More about Passchendaele

I bought my third Remembrance Day poppy today. They constantly work loose and fling themselves to the ground, so by November 11, I probably won’t have one to wear.

The quick history is at about.com: Passchaendale. There is, the last I heard, one surviving Canadian British veteran, Harry Patch.

That is a tank sinking in the rear centre.


It was 90 years ago this month. Greg Clark, the gentle Canadian humourist, was a veteran. The men who came back didn’t talk about it. It took six men to carry a stretcher through the waist-deep mud. Men and horses drowned in the deeper parts or were buried by shell-fire. You can read here about the battle and its cost.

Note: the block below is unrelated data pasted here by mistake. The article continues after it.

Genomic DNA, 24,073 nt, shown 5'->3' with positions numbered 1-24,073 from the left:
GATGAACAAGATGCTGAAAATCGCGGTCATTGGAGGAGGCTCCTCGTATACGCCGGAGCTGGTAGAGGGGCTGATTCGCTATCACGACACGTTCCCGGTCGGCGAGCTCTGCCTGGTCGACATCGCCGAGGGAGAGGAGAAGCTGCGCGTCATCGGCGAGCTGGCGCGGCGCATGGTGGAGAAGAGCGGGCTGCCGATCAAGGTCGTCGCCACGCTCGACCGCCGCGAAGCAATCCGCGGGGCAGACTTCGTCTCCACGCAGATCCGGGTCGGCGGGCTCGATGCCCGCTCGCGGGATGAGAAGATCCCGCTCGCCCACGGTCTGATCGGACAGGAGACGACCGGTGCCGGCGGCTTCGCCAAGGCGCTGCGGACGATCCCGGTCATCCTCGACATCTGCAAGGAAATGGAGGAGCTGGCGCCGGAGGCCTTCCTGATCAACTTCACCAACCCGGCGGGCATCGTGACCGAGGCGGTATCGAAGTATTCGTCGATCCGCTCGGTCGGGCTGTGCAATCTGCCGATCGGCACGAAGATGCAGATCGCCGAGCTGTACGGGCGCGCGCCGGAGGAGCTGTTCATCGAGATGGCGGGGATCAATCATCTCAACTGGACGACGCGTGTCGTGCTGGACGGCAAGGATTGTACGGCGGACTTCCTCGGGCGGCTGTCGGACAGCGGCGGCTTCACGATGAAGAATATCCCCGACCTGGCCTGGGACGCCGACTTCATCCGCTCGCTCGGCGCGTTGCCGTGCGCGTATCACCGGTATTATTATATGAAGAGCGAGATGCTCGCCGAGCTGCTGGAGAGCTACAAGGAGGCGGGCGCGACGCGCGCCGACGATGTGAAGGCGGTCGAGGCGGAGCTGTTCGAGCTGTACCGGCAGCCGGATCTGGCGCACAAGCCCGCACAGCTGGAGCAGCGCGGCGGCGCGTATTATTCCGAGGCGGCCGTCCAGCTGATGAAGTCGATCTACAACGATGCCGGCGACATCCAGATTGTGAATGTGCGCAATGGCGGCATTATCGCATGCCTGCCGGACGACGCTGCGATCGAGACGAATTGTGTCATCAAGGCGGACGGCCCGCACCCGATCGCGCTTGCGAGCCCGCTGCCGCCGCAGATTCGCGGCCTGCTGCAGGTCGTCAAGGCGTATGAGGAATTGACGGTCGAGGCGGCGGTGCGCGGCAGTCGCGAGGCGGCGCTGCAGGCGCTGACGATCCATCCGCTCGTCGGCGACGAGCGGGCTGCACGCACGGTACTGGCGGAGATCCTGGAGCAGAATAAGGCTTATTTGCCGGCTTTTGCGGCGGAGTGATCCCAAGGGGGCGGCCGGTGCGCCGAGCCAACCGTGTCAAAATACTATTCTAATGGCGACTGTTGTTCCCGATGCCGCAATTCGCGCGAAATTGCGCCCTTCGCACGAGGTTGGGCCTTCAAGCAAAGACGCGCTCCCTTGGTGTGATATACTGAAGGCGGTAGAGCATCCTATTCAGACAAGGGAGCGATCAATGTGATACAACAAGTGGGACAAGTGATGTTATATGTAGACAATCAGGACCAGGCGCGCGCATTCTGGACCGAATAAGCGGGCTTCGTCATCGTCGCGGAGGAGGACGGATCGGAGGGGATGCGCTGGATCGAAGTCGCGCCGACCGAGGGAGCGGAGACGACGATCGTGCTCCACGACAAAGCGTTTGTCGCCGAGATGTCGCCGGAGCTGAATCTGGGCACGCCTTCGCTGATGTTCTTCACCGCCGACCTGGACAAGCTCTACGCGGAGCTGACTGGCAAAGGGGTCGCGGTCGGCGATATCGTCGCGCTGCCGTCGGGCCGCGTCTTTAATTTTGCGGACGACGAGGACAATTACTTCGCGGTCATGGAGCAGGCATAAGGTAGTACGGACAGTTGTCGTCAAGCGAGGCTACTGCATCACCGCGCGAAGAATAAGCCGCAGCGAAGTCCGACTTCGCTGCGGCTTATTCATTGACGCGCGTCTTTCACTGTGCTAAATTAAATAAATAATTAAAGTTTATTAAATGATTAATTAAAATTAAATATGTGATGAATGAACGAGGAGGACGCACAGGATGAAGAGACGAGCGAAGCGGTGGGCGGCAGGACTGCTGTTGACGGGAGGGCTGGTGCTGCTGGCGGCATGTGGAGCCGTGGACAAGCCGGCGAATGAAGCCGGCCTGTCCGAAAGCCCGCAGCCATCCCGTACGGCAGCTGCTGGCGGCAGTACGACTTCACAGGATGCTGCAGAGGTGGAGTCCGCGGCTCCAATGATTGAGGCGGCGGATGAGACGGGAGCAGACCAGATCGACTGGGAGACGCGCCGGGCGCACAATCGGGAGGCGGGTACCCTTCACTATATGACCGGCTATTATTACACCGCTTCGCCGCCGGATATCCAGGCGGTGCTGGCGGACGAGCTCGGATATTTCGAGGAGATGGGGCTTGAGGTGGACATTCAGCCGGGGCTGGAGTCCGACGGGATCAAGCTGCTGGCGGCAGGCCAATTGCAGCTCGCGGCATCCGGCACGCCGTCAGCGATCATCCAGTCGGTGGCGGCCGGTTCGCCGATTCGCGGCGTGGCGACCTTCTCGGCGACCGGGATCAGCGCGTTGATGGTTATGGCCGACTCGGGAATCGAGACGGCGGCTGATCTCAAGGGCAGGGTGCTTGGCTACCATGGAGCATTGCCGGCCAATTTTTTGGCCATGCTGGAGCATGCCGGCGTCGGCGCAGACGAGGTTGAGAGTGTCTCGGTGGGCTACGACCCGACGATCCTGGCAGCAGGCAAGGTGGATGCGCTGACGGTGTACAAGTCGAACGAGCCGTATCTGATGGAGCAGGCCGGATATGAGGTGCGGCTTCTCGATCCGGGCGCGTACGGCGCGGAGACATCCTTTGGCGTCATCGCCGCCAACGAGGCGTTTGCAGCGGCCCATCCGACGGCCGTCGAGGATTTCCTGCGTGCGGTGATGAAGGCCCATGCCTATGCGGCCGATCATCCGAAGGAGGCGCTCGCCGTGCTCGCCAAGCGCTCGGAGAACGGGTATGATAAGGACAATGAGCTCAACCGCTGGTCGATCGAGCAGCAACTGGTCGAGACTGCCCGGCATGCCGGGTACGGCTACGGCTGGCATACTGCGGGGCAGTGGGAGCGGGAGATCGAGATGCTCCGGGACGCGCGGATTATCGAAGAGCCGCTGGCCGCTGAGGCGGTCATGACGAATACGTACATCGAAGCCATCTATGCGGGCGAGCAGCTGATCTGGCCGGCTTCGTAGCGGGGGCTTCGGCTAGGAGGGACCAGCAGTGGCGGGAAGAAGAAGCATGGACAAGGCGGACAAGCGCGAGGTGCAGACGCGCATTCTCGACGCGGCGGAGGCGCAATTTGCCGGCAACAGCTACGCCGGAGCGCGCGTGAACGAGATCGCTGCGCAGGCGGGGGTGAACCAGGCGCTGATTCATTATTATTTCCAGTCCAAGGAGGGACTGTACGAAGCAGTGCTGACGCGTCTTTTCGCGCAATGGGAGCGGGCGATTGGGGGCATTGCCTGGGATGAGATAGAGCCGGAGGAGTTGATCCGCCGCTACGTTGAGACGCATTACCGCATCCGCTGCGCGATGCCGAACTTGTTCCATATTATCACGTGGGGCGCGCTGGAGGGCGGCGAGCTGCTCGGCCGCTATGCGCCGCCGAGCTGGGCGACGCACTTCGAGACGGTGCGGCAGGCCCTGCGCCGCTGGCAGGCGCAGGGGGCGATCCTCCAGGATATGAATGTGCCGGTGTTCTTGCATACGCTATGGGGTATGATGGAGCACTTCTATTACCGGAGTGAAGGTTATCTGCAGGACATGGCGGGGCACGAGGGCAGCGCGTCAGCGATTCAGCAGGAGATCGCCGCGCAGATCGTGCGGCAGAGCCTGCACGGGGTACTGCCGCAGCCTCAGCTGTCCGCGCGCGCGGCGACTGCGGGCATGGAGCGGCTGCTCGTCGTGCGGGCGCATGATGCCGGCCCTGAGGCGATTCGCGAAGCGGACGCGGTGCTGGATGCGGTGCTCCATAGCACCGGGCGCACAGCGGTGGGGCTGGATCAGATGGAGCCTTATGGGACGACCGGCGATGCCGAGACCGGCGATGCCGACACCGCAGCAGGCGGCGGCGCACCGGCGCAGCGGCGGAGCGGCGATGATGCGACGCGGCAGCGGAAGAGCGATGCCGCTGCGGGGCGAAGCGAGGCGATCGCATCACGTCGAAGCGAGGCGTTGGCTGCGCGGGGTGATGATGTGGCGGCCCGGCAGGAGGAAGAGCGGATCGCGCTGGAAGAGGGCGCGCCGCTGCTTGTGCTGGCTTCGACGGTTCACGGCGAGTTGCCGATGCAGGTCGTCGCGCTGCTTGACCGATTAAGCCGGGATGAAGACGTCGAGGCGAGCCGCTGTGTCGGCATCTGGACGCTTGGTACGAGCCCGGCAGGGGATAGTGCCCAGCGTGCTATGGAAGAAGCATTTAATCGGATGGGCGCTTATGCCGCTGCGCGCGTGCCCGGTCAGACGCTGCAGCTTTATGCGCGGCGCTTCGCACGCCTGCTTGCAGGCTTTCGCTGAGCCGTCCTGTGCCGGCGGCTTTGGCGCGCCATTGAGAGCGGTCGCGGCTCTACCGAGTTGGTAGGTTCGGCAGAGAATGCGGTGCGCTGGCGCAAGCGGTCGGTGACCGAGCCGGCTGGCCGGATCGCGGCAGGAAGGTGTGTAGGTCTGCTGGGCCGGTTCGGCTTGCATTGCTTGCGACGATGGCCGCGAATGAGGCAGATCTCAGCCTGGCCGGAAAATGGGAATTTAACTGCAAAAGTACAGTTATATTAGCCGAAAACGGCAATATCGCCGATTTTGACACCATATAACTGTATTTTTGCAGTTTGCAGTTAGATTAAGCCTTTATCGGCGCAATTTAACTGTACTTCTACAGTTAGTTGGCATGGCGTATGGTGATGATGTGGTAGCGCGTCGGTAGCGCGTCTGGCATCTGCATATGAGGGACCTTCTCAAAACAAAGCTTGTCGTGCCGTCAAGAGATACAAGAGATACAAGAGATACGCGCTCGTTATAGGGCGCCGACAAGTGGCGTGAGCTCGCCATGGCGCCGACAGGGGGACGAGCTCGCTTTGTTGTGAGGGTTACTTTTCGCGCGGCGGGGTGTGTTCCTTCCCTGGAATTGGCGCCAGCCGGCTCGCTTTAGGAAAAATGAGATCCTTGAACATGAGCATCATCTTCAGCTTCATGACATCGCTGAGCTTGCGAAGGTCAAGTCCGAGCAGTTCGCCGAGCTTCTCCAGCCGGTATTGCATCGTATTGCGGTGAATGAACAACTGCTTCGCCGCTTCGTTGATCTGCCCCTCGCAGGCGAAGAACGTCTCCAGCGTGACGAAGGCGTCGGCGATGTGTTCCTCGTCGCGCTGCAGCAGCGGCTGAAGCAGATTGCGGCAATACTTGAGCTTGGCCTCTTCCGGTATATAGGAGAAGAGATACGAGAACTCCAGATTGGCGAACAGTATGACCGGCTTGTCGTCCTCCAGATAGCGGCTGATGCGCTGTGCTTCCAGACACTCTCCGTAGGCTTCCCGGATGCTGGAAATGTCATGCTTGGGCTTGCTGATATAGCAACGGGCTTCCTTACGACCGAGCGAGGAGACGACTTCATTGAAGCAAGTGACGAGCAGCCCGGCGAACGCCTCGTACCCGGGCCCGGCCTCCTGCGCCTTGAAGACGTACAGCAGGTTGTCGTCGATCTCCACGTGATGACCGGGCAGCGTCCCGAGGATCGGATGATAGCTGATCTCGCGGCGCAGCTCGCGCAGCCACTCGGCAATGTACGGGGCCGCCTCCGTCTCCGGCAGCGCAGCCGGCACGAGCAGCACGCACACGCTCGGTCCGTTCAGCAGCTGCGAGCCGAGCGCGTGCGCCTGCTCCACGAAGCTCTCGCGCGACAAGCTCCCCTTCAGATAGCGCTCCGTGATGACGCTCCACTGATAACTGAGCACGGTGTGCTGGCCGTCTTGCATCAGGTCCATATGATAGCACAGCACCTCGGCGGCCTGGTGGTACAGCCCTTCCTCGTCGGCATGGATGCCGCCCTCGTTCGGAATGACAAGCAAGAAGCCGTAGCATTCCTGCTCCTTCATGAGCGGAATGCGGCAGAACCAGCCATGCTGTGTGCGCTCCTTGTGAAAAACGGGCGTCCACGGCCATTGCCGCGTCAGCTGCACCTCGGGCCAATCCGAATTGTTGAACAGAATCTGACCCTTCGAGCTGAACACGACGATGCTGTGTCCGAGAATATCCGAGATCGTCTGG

Circadian rhythms: the time of our lives


There’s a nice summary of the science of circadian rhythms, brain chemistry, etc. on Learn Genetics Utah: clock genes.

Oliver Sacks and music

I’ve read Oliver Sacks’ A Leg to Stand On. He injured the nerves of his leg and it seemed not to belong to him any more. Music helped him to bring it back — until he moved his leg, it seemed impossible ever to move it.

Now he has written a book, called Musicophilia, on music and its relation to mind. I’m hoping to get a copy soon.

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